- adherence to infection control precautions for all patient care activities and aerosol-generating procedures;
- implementation of environmental and engineering infection control measures; and
- implementation of restrictions on visitors during the peak of influenza illness in the community.
The successful implementation of these strategies is dependent on clear administrative policies and organizational leadership that promotes and facilitates adherence to these recommendations and requirements among patients, visitors, and HCP.
In closing, I want to reiterate the importance of annual vaccination as the single most important action to prevent seasonal influenza infection. The Department strongly urges all facilities to actively promote influenza immunization for all HCP to assure patient health and safety and a healthy and robust health care workforce during the current influenza season. Please see the Department website at http://www.health.ny.gov/diseases/communicable/influenza/seasonal/ and the CDC website at http://www.cdc.gov/flu/ for additional information and resources.
Questions about 10 NYCRR Section 2.59 should be directed to firstname.lastname@example.org. Questions about the Healthcare Personnel Influenza Vaccination Report should be directed to the Department's Bureau of Immunization at either (518) 473-4437 or email@example.com.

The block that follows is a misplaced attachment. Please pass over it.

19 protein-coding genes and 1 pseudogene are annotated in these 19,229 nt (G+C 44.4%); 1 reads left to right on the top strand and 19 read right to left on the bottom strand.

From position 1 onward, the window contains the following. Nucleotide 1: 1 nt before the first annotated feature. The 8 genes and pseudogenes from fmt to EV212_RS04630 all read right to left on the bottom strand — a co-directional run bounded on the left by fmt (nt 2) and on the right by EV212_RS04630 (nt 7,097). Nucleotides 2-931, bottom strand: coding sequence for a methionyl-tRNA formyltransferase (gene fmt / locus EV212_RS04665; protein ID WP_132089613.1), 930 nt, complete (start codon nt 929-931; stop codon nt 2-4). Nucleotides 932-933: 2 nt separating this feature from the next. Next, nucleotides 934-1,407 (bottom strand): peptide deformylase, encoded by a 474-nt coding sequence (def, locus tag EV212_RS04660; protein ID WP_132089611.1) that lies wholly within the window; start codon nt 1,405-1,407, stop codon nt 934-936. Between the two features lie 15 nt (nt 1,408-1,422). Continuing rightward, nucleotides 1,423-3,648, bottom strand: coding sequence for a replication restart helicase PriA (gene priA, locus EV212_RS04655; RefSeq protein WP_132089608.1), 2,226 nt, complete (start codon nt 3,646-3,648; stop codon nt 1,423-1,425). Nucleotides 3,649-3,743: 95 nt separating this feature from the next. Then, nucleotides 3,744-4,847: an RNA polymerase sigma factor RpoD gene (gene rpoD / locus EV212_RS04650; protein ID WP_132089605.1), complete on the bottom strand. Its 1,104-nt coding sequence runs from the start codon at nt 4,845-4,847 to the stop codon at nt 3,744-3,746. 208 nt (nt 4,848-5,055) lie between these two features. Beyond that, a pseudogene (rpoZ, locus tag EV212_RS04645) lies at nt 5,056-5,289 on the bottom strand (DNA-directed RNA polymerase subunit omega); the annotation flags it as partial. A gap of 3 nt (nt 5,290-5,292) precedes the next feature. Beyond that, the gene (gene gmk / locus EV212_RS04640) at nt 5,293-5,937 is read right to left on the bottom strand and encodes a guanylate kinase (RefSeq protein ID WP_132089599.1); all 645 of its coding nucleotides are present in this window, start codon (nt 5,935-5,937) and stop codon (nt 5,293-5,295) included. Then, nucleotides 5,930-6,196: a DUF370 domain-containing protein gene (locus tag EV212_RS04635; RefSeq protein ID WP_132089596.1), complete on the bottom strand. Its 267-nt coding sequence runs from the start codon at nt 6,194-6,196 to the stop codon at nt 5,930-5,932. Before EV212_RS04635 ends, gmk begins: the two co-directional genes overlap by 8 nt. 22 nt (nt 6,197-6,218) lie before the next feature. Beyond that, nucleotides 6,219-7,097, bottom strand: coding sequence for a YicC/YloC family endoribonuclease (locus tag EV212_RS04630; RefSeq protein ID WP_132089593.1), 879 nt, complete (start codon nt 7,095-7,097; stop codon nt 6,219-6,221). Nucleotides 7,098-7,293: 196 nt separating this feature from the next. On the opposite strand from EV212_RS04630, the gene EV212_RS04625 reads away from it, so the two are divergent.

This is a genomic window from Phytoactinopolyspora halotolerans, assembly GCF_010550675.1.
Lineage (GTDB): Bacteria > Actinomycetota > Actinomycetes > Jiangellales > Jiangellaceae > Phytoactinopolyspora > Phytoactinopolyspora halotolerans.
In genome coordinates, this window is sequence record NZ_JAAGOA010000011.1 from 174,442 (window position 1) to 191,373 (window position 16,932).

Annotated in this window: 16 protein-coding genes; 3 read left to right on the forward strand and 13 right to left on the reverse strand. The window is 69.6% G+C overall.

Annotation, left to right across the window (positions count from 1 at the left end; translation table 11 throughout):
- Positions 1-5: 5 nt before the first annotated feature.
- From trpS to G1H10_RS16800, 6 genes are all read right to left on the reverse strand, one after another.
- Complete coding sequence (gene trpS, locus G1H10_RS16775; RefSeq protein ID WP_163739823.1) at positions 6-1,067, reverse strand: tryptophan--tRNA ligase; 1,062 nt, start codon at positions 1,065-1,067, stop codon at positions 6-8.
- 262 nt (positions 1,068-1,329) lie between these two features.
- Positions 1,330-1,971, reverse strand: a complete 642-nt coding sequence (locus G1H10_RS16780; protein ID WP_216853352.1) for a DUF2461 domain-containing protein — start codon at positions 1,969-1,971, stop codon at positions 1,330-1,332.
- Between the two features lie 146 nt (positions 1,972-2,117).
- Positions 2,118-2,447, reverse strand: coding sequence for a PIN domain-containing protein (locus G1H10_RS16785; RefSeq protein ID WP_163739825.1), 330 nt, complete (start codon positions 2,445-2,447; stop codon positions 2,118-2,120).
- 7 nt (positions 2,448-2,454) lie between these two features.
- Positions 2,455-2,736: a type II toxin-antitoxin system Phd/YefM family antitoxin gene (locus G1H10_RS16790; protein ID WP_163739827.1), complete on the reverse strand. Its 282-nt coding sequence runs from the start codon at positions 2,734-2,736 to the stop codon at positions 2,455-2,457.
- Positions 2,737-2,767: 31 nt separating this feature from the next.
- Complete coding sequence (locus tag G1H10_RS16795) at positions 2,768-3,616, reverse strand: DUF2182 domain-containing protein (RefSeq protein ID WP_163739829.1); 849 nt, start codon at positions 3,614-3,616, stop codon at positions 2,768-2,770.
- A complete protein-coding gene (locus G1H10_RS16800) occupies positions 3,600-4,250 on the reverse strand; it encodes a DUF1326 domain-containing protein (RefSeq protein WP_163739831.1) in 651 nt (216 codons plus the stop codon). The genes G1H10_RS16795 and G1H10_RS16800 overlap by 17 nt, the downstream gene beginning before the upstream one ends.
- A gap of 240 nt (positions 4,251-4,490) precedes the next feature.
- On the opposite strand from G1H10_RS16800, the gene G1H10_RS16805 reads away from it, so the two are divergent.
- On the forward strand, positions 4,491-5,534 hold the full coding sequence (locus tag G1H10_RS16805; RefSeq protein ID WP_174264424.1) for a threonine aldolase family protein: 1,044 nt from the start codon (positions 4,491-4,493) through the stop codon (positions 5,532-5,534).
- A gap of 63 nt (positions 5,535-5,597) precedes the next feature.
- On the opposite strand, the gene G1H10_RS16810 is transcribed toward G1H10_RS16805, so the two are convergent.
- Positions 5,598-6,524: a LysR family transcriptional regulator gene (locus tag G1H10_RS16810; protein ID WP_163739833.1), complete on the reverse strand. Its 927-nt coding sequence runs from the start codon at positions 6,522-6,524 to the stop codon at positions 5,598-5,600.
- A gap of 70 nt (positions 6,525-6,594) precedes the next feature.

Thank you for working with us to promote the health and safety of all New Yorkers.
Nirav R. Shah, M.D., M.P.H
Commissioner of Health
1Prevention of Influenza Transmission by Healthcare and Residential Facility and Agency Personnel. http://www.health.ny.gov/regulations/recently_adopted/docs/2013-07-31_prevention_of_influenza_transmission_by_healthcare_and_residential_facility_and_agency_personnel.pdf
2The Joint Commission on Accreditation of Healthcare Organizations: Providing a Safer Environment for HealthCare Personnel and Patients Through Influenza Vaccination; http://www.jointcommission.org/assets/1/18/Flu_Monograph.pdf
(accessed July 20, 2011).
3Mandatory Influenza Vaccination of Health Care Workers: Translating Policy to Practice by Hilary M. Babcock, et al; Clinical Infectious Diseases 2010; 50:459–64; www.ncbi.nlm.nih.gov/pubmed/20064039
4Rakita RM, Hagar BA, Crome P, Lammert JK. Mandatory Influenza Vaccination of Healthcare Workers: A 5- Year Study. Infect Control Hosp Epidemiol. July 23, 2010.
5Morbidity and Mortality Weekly Report (MMWR) Interim Results: State-Specific Seasonal Influenza Vaccination Coverage --- United States, August 2009—January 2010. April 30, 2010/ 59(16); 477–484; www.cdc.gov/mmwr/preview/mmwrhtml/mm5916a1.htm
6Morbidity and Mortality Weekly Report (MMWR) Interim Results: State-Specific Seasonal Influenza Vaccination Coverage --- United States, August 2011—February 2011. June 10, 2011 / 60(22); 737–743; http://www.cdc.gov/mmwr/preview/mmwrhtml/mm6022a3.htm
7Centers for Disease Control and Prevention: Strategies for Seasonal Influenza in Healthcare Settings 2010. www.cdc.gov/flu/professionals/infectioncontrol/healthcaresettings.htm